Grammar Rant 10/18/2018
“Be quiet!” she hissed.
“I hate you!” he hissed.
“You’re evil!” she hissed.
“Stop whispering, Susan,” he hissed in my ear as we hid in the closet from the knife-wielding psycho-killer.
Today on my blog, allow me to introduce a weekly feature, “Grammar Rant,” wherein I discuss some of my pet peeves in grammar, things I see in repeated in novels all too often, including, to my sadness, in titles from highly respected authors, publishers, and editors.
For example, only one of the above speech tags is correct. The others simply make you look like a hack. But which one? Is it the use of the exclamation point, which Elmore Leonard says should be limited to a total of two per novel? Is it that I forgot to capitalize after the exclamation points? Have I missed a comma, period, or apostrophe somewhere?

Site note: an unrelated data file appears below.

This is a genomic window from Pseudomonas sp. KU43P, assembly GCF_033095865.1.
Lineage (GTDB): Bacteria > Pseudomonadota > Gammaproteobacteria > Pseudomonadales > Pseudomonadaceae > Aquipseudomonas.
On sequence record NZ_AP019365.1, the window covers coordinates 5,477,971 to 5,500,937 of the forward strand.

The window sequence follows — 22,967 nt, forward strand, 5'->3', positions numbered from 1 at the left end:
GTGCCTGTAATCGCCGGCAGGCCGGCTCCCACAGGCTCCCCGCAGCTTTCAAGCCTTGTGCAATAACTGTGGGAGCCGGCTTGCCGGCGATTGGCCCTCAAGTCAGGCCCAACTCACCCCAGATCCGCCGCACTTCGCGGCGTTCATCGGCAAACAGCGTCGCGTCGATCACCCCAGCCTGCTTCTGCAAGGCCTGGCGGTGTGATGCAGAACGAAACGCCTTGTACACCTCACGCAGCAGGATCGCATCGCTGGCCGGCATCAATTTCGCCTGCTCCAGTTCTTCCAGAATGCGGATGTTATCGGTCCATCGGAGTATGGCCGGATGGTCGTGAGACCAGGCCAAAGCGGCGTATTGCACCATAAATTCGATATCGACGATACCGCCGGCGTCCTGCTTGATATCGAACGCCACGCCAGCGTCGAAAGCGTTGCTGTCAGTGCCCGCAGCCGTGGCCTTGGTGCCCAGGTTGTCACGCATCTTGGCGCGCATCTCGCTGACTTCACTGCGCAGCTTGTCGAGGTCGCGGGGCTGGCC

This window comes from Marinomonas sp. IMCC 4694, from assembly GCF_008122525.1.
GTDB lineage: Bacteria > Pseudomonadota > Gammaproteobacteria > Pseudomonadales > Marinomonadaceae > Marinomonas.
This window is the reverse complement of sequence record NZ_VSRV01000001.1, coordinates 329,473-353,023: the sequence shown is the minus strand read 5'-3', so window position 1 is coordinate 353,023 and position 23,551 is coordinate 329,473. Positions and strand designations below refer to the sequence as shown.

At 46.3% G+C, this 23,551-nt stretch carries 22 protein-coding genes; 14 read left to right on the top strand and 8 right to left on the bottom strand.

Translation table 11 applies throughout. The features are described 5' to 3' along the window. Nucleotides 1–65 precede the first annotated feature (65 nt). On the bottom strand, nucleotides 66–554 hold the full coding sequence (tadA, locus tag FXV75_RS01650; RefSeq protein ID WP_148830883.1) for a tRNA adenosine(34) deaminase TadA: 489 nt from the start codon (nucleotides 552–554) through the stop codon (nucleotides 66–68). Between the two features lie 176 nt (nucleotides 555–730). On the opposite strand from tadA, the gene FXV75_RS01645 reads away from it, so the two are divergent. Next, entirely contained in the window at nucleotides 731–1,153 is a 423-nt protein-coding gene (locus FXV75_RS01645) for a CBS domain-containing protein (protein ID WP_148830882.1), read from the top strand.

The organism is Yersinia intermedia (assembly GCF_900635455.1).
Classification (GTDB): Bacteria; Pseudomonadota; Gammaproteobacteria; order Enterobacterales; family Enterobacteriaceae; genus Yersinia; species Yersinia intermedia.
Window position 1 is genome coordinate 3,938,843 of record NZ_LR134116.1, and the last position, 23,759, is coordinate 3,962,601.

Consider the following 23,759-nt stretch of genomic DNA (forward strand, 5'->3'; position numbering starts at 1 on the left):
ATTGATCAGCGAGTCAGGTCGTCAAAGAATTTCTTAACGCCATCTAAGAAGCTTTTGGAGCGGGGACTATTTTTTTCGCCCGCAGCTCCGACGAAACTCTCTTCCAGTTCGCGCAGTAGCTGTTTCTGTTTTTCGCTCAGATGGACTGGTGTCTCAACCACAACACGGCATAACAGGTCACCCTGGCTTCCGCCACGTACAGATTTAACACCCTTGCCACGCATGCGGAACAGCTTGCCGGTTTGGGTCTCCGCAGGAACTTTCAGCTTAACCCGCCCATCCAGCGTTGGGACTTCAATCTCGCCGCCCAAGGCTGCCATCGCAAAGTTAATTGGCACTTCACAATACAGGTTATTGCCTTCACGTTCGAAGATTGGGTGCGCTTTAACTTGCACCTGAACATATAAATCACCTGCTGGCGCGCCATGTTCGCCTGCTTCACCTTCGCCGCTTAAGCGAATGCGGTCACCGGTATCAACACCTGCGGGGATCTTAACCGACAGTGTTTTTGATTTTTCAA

Time’s up. Michael Myers has just sliced Susan to smithereens. The answer is that the last example is the only correct one. Why? Because ‘hiss’ is an onomatopoeia, or a word that represents a sound.
In other words, when something hisses, is must have a sibilant s-sound in it. Snakes hiss. Steaming radiators hiss. Certain species of cockroaches hiss. A person yelling, “I hate you!” does not hiss.
So for the sake of your writing, play it safe and eliminate the hissing speech tag. If your character is using a lot of s-sounds, we’ll hear the hiss; you don’t need to tell us. Let us focus on what the character is saying, rather than on the speech tags.
Follow Elmore Leonard’s advice and use “said” every time.